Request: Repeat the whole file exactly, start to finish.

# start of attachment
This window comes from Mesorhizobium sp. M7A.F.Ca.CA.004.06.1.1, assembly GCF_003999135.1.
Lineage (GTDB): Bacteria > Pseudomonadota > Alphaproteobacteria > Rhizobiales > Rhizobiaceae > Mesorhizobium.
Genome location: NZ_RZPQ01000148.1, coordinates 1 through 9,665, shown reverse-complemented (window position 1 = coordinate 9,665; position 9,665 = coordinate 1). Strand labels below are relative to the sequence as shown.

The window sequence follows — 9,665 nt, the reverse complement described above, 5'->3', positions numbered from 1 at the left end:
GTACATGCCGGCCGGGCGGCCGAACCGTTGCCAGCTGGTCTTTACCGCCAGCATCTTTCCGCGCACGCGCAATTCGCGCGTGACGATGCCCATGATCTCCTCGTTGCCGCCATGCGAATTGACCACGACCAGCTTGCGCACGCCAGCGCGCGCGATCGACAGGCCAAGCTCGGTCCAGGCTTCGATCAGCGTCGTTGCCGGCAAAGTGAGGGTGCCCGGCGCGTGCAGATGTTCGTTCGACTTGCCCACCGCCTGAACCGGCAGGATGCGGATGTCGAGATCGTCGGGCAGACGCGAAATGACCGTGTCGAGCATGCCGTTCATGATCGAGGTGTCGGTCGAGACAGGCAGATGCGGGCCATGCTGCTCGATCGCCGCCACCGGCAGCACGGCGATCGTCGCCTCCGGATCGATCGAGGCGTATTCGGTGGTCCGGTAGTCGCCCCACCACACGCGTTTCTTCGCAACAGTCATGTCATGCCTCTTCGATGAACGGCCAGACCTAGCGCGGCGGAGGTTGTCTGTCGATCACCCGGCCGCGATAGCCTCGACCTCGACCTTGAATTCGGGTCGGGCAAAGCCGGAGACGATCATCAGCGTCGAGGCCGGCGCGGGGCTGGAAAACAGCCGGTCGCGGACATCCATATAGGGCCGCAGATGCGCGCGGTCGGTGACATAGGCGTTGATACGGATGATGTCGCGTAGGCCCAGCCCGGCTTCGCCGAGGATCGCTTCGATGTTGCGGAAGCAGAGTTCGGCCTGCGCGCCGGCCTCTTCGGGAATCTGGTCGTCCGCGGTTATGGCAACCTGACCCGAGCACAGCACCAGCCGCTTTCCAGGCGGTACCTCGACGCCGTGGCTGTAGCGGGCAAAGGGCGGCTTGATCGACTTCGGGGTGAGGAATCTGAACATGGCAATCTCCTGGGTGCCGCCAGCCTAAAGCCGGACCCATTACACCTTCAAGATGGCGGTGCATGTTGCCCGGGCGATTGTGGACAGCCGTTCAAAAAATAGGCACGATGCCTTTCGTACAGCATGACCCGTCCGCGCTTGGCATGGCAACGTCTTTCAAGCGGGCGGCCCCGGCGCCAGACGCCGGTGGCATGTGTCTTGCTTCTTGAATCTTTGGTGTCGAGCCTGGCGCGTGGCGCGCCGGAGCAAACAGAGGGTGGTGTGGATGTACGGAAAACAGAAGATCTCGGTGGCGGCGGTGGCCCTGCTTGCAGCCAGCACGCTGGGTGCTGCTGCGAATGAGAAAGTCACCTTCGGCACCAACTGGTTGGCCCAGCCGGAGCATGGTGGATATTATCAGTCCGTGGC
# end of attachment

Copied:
This window comes from Mesorhizobium sp. M7A.F.Ca.CA.004.06.1.1, assembly GCF_003999135.1.
Lineage (GTDB): Bacteria > Pseudomonadota > Alphaproteobacteria > Rhizobiales > Rhizobiaceae > Mesorhizobium.
Genome location: NZ_RZPQ01000148.1, coordinates 1 through 9,665, shown reverse-complemented (window position 1 = coordinate 9,665; position 9,665 = coordinate 1). Strand labels below are relative to the sequence as shown.

The window sequence follows — 9,665 nt, the reverse complement described above, 5'->3', positions numbered from 1 at the left end:
GTACATGCCGGCCGGGCGGCCGAACCGTTGCCAGCTGGTCTTTACCGCCAGCATCTTTCCGCGCACGCGCAATTCGCGCGTGACGATGCCCATGATCTCCTCGTTGCCGCCATGCGAATTGACCACGACCAGCTTGCGCACGCCAGCGCGCGCGATCGACAGGCCAAGCTCGGTCCAGGCTTCGATCAGCGTCGTTGCCGGCAAAGTGAGGGTGCCCGGCGCGTGCAGATGTTCGTTCGACTTGCCCACCGCCTGAACCGGCAGGATGCGGATGTCGAGATCGTCGGGCAGACGCGAAATGACCGTGTCGAGCATGCCGTTCATGATCGAGGTGTCGGTCGAGACAGGCAGATGCGGGCCATGCTGCTCGATCGCCGCCACCGGCAGCACGGCGATCGTCGCCTCCGGATCGATCGAGGCGTATTCGGTGGTCCGGTAGTCGCCCCACCACACGCGTTTCTTCGCAACAGTCATGTCATGCCTCTTCGATGAACGGCCAGACCTAGCGCGGCGGAGGTTGTCTGTCGATCACCCGGCCGCGATAGCCTCGACCTCGACCTTGAATTCGGGTCGGGCAAAGCCGGAGACGATCATCAGCGTCGAGGCCGGCGCGGGGCTGGAAAACAGCCGGTCGCGGACATCCATATAGGGCCGCAGATGCGCGCGGTCGGTGACATAGGCGTTGATACGGATGATGTCGCGTAGGCCCAGCCCGGCTTCGCCGAGGATCGCTTCGATGTTGCGGAAGCAGAGTTCGGCCTGCGCGCCGGCCTCTTCGGGAATCTGGTCGTCCGCGGTTATGGCAACCTGACCCGAGCACAGCACCAGCCGCTTTCCAGGCGGTACCTCGACGCCGTGGCTGTAGCGGGCAAAGGGCGGCTTGATCGACTTCGGGGTGAGGAATCTGAACATGGCAATCTCCTGGGTGCCGCCAGCCTAAAGCCGGACCCATTACACCTTCAAGATGGCGGTGCATGTTGCCCGGGCGATTGTGGACAGCCGTTCAAAAAATAGGCACGATGCCTTTCGTACAGCATGACCCGTCCGCGCTTGGCATGGCAACGTCTTTCAAGCGGGCGGCCCCGGCGCCAGACGCCGGTGGCATGTGTCTTGCTTCTTGAATCTTTGGTGTCGAGCCTGGCGCGTGGCGCGCCGGAGCAAACAGAGGGTGGTGTGGATGTACGGAAAACAGAAGATCTCGGTGGCGGCGGTGGCCCTGCTTGCAGCCAGCACGCTGGGTGCTGCTGCGAATGAGAAAGTCACCTTCGGCACCAACTGGTTGGCCCAGCCGGAGCATGGTGGATATTATCAGTCCGTGGC